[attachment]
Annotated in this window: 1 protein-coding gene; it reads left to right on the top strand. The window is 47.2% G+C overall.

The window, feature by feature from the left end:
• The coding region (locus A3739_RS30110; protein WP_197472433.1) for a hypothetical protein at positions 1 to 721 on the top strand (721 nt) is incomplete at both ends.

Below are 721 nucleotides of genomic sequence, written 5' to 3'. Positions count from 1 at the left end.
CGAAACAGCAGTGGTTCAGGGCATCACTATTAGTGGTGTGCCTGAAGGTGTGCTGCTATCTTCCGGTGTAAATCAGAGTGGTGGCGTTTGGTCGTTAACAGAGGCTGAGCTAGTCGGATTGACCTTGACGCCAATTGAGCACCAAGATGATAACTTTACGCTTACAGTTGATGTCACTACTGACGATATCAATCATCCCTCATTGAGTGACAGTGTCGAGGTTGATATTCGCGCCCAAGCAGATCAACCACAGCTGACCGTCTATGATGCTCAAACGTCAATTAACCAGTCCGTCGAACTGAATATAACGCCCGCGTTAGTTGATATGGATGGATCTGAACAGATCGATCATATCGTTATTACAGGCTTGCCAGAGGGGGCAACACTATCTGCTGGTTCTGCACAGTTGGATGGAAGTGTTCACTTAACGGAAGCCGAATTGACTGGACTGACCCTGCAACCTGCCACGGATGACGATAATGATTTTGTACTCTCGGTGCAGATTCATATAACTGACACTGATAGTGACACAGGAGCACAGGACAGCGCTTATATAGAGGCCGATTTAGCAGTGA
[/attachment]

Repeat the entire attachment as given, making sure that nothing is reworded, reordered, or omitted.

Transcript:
Annotated in this window: 1 protein-coding gene; it reads left to right on the top strand. The window is 47.2% G+C overall.

The window, feature by feature from the left end:
• The coding region (locus A3739_RS30110; protein WP_197472433.1) for a hypothetical protein at positions 1 to 721 on the top strand (721 nt) is incomplete at both ends.

Below are 721 nucleotides of genomic sequence, written 5' to 3'. Positions count from 1 at the left end.
CGAAACAGCAGTGGTTCAGGGCATCACTATTAGTGGTGTGCCTGAAGGTGTGCTGCTATCTTCCGGTGTAAATCAGAGTGGTGGCGTTTGGTCGTTAACAGAGGCTGAGCTAGTCGGATTGACCTTGACGCCAATTGAGCACCAAGATGATAACTTTACGCTTACAGTTGATGTCACTACTGACGATATCAATCATCCCTCATTGAGTGACAGTGTCGAGGTTGATATTCGCGCCCAAGCAGATCAACCACAGCTGACCGTCTATGATGCTCAAACGTCAATTAACCAGTCCGTCGAACTGAATATAACGCCCGCGTTAGTTGATATGGATGGATCTGAACAGATCGATCATATCGTTATTACAGGCTTGCCAGAGGGGGCAACACTATCTGCTGGTTCTGCACAGTTGGATGGAAGTGTTCACTTAACGGAAGCCGAATTGACTGGACTGACCCTGCAACCTGCCACGGATGACGATAATGATTTTGTACTCTCGGTGCAGATTCATATAACTGACACTGATAGTGACACAGGAGCACAGGACAGCGCTTATATAGAGGCCGATTTAGCAGTGA